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​Hemlock Woolly Adelgid

The hemlock woolly adelgid (Adelges tsugae) is a serious threat to our state tree, the eastern hemlock, in Pennsylvania and across the United States. This non-native invasive insect has caused significant hemlock defoliation and mortality in Pennsylvania forests.

Adelgids are a small family of insects closely related to aphids and feed on plant sap. Feeding from adelgids interferes with the tree’s use of nutrients, and in the case of hemlock, causes:

  • Needle drop
  • Branch dieback
  • Tree mortality

The egg sacs of these insects look like the tips of cotton swabs clinging to the undersides of the current year’s hemlock twigs.

The hemlock woolly adelgid was accidentally introduced to Virginia from Japan in the 1950s, and by the late 1960s was reported in southeastern Pennsylvania.

Management of Hemlock Woolly Adelgid Infestations in Pennsylvania Forests

In an effort to forestall the impact of hemlock woolly adelgid, DCNR’s Bureau of Forestry has developed the Eastern Hemlock Conservation Plan, and has been treating high-value hemlocks in state parks and forests since 2004.

To manage hemlock woolly adelgid in Pennsylvania’s forests, the DCNR Bureau of Forestry uses integrated pest management principles that rely on surveying and monitoring of the insect and its hemlock host, including the following methods:

  • Biological Control
  • Insecticides
  • Silvicultural
  • Tree breeding for host resistance

The choice of method will vary depending on the site and other circumstances of each situation.

Biological Control

Biocontrol of hemlock woolly adelgid is used in forest situations, on vigorous trees with accessible lower branches that are infested with hemlock woolly adelgid.

The Bureau of Forestry has been introducing several different predatory beetles that feed solely on hemlock woolly adelgid since 1999, thereby reducing the impact of the insect.

Insecticides

Research has shown that adelgid-killing systemic insecticides injected into tree boles or applied to the ground as a soil drench or soil injection will kill hemlock woolly adelgid, and temporarily prevent the establishment of new infestations for up to five to seven years.

This has prompted DCNR to institute a suppression program on state forests and parks. This type of control is restricted to large, high-value (ecological, historical, or aesthetic) trees and hemlock sites.

Insecticides can be used as a “stop-gap” measure to prevent tree mortality and give biological control time to take effect.

Silvicultural Control

DCNR is attempting to restore areas that have been impacted by the hemlock woolly adelgid. This sometimes involves replanting with native species, such as the eastern white pine, that are similar ecologically, but are not affected by the hemlock woolly adelgid.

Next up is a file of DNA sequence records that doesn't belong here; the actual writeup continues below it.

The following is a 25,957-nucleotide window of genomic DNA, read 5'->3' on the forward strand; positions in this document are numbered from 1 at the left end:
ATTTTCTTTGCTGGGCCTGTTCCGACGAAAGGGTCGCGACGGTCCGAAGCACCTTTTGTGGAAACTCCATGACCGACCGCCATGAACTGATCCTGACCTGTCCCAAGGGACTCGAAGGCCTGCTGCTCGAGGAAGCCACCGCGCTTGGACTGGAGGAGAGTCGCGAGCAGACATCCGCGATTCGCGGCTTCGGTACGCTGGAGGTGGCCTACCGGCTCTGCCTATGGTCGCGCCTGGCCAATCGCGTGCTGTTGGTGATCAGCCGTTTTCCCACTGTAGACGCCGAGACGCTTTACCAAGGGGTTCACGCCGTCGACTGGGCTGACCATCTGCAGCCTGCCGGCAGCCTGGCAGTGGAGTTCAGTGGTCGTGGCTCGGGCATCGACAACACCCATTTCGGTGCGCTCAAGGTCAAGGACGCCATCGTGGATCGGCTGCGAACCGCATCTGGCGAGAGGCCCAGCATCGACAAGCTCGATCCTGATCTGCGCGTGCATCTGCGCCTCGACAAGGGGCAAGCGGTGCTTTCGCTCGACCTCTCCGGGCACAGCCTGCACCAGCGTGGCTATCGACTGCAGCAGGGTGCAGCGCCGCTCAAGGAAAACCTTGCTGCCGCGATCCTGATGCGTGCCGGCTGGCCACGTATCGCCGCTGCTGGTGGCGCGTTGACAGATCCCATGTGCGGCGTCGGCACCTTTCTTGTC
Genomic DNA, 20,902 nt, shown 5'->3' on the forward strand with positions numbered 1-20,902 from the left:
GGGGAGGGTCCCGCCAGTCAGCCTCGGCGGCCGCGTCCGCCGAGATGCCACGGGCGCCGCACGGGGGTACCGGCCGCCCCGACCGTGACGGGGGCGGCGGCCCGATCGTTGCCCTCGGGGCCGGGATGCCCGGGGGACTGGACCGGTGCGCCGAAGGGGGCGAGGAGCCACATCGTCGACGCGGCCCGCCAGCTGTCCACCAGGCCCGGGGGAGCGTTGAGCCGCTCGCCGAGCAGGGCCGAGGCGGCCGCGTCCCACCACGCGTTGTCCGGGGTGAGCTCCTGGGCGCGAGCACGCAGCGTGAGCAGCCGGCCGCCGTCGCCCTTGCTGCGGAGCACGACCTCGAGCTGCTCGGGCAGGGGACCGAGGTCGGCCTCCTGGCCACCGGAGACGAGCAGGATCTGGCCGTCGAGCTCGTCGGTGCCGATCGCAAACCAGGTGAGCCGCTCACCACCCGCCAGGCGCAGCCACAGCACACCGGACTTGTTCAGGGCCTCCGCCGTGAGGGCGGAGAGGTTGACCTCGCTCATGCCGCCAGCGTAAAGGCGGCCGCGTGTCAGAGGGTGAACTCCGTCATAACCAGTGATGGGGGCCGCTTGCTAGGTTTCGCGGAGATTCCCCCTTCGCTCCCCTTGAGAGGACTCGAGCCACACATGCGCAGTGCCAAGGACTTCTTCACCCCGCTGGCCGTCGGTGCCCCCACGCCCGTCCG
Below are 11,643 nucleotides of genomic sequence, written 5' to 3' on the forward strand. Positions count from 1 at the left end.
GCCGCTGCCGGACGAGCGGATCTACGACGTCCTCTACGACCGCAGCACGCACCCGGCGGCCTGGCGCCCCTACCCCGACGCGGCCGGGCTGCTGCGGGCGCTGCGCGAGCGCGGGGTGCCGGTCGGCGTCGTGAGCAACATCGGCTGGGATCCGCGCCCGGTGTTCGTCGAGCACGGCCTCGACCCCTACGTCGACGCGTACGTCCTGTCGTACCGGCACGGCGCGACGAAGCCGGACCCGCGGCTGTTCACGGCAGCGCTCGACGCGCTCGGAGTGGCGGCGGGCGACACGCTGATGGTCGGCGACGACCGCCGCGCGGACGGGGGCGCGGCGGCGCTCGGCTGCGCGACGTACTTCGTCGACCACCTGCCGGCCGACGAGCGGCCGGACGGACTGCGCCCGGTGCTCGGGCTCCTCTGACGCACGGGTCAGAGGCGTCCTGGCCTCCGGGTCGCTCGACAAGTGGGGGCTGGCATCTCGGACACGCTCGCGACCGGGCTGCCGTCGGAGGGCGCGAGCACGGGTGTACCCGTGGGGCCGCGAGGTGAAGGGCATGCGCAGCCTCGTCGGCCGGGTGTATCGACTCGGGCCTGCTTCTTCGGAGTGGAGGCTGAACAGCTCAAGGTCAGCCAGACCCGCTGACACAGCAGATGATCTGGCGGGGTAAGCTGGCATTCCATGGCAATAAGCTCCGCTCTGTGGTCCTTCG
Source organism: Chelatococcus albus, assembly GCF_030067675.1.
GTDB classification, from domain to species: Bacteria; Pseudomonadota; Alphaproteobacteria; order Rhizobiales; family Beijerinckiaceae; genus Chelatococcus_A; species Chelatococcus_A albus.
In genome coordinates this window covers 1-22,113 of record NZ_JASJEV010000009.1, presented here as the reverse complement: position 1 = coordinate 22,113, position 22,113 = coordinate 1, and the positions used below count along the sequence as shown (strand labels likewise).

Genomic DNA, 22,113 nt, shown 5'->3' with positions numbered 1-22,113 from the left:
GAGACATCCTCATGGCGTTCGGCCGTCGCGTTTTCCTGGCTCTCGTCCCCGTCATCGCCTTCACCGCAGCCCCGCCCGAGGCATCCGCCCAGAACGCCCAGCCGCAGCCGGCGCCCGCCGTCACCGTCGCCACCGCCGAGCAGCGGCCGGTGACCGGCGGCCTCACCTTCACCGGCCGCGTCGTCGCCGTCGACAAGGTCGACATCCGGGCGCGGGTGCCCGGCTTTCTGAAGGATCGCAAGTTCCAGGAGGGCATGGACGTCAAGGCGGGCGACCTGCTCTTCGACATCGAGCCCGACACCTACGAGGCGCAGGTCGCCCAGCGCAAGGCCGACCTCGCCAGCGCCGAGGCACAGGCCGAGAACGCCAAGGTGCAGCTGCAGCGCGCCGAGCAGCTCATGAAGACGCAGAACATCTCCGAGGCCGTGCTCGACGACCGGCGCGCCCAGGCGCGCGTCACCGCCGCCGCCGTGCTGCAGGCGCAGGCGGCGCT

Tree Breeding for Host Reistance

DCNR is working with the USDA Forest Service, other states, and several universities to find and develop hemlock trees that are resistant to the hemlock woolly adelgid. A tree breeding program will be developed to produce seedlings that can be used to restore hemlock sites. 

Tips for Homeowners With Hemlock Woolly Adelgid Infestations

What can be done depends on the value of the trees you wish to protect. Individual ornamental trees, small trees, or even larger hemlocks in a landscape environment can be treated with insecticides.

There are several spray materials registered for application to hemlocks by ground-spraying equipment and by injection techniques; however, please note that these can be expensive and results can vary.

Forest landowners with dozens or hundreds of infested hemlocks have a few options:

  • Use systemic insecticides
  • Harvest and replant
  • Wait and see

Most Pennsylvania landowners are watching and hoping that their hemlocks survive. Some are selling their commercial hemlock timber, knowing that dead hemlock degrades very rapidly.

Other Threats to Hemlock Trees

Elongate hemlock scale (Fiorinia externa) is another non-native insect pest of eastern hemlock in the U.S. Originally from Japan, it was first discovered in the United States in Long Island, New York in 1908. It occurs in many states in the eastern U.S., including Pennsylvania.

Like hemlock woolly adelgid, elongate hemlock scale is a sap feeder, which also can cause tree decline and mortality.

DCNR has been releasing a biological control agent for elongate hemlock scale, as well as using a systemic insecticide to reduce populations on high value hemlocks sites in our state forests and state parks.